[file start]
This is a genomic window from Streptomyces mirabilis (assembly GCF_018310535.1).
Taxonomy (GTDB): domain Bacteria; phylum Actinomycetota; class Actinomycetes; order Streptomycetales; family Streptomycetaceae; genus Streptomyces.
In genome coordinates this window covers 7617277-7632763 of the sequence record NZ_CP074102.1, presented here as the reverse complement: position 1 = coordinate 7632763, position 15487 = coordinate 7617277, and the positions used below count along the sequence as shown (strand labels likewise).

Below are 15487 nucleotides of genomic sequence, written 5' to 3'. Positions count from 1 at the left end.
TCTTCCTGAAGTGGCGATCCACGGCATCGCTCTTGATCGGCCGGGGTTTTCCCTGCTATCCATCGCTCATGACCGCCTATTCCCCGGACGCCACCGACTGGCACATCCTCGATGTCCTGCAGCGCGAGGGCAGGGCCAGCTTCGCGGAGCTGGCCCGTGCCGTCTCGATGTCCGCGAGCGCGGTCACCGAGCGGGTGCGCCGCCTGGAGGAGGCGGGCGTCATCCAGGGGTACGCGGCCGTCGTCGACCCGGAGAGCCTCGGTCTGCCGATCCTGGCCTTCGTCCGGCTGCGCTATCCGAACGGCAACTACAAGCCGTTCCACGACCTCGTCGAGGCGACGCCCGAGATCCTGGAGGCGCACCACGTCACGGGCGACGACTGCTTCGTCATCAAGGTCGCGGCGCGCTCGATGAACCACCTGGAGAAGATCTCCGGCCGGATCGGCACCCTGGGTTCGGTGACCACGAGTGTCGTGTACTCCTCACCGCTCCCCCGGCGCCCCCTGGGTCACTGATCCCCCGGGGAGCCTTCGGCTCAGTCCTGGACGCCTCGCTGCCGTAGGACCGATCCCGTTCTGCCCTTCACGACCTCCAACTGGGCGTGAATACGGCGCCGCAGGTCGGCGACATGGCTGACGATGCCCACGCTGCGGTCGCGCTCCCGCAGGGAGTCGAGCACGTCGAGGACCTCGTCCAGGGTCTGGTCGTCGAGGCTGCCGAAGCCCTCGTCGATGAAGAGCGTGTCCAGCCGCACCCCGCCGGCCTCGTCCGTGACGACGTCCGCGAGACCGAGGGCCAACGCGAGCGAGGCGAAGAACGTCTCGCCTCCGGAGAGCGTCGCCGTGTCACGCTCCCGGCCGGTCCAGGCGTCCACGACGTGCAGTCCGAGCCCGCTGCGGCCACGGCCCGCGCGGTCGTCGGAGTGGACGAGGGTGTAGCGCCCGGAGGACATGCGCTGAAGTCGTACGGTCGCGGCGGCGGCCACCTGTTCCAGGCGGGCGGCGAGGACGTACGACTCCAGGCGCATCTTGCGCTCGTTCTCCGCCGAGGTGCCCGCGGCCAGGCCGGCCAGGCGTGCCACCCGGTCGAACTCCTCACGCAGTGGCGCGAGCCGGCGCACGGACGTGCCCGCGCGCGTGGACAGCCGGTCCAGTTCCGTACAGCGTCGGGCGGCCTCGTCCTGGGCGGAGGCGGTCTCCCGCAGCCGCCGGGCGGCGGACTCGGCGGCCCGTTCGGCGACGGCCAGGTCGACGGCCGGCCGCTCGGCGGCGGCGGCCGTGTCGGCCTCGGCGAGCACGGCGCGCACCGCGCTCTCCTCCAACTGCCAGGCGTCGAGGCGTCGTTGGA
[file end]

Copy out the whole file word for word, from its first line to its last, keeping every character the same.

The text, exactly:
This is a genomic window from Streptomyces mirabilis (assembly GCF_018310535.1).
Taxonomy (GTDB): domain Bacteria; phylum Actinomycetota; class Actinomycetes; order Streptomycetales; family Streptomycetaceae; genus Streptomyces.
In genome coordinates this window covers 7617277-7632763 of the sequence record NZ_CP074102.1, presented here as the reverse complement: position 1 = coordinate 7632763, position 15487 = coordinate 7617277, and the positions used below count along the sequence as shown (strand labels likewise).

Below are 15487 nucleotides of genomic sequence, written 5' to 3'. Positions count from 1 at the left end.
TCTTCCTGAAGTGGCGATCCACGGCATCGCTCTTGATCGGCCGGGGTTTTCCCTGCTATCCATCGCTCATGACCGCCTATTCCCCGGACGCCACCGACTGGCACATCCTCGATGTCCTGCAGCGCGAGGGCAGGGCCAGCTTCGCGGAGCTGGCCCGTGCCGTCTCGATGTCCGCGAGCGCGGTCACCGAGCGGGTGCGCCGCCTGGAGGAGGCGGGCGTCATCCAGGGGTACGCGGCCGTCGTCGACCCGGAGAGCCTCGGTCTGCCGATCCTGGCCTTCGTCCGGCTGCGCTATCCGAACGGCAACTACAAGCCGTTCCACGACCTCGTCGAGGCGACGCCCGAGATCCTGGAGGCGCACCACGTCACGGGCGACGACTGCTTCGTCATCAAGGTCGCGGCGCGCTCGATGAACCACCTGGAGAAGATCTCCGGCCGGATCGGCACCCTGGGTTCGGTGACCACGAGTGTCGTGTACTCCTCACCGCTCCCCCGGCGCCCCCTGGGTCACTGATCCCCCGGGGAGCCTTCGGCTCAGTCCTGGACGCCTCGCTGCCGTAGGACCGATCCCGTTCTGCCCTTCACGACCTCCAACTGGGCGTGAATACGGCGCCGCAGGTCGGCGACATGGCTGACGATGCCCACGCTGCGGTCGCGCTCCCGCAGGGAGTCGAGCACGTCGAGGACCTCGTCCAGGGTCTGGTCGTCGAGGCTGCCGAAGCCCTCGTCGATGAAGAGCGTGTCCAGCCGCACCCCGCCGGCCTCGTCCGTGACGACGTCCGCGAGACCGAGGGCCAACGCGAGCGAGGCGAAGAACGTCTCGCCTCCGGAGAGCGTCGCCGTGTCACGCTCCCGGCCGGTCCAGGCGTCCACGACGTGCAGTCCGAGCCCGCTGCGGCCACGGCCCGCGCGGTCGTCGGAGTGGACGAGGGTGTAGCGCCCGGAGGACATGCGCTGAAGTCGTACGGTCGCGGCGGCGGCCACCTGTTCCAGGCGGGCGGCGAGGACGTACGACTCCAGGCGCATCTTGCGCTCGTTCTCCGCCGAGGTGCCCGCGGCCAGGCCGGCCAGGCGTGCCACCCGGTCGAACTCCTCACGCAGTGGCGCGAGCCGGCGCACGGACGTGCCCGCGCGCGTGGACAGCCGGTCCAGTTCCGTACAGCGTCGGGCGGCCTCGTCCTGGGCGGAGGCGGTCTCCCGCAGCCGCCGGGCGGCGGACTCGGCGGCCCGTTCGGCGACGGCCAGGTCGACGGCCGGCCGCTCGGCGGCGGCGGCCGTGTCGGCCTCGGCGAGCACGGCGCGCACCGCGCTCTCCTCCAACTGCCAGGCGTCGAGGCGTCGTTGGA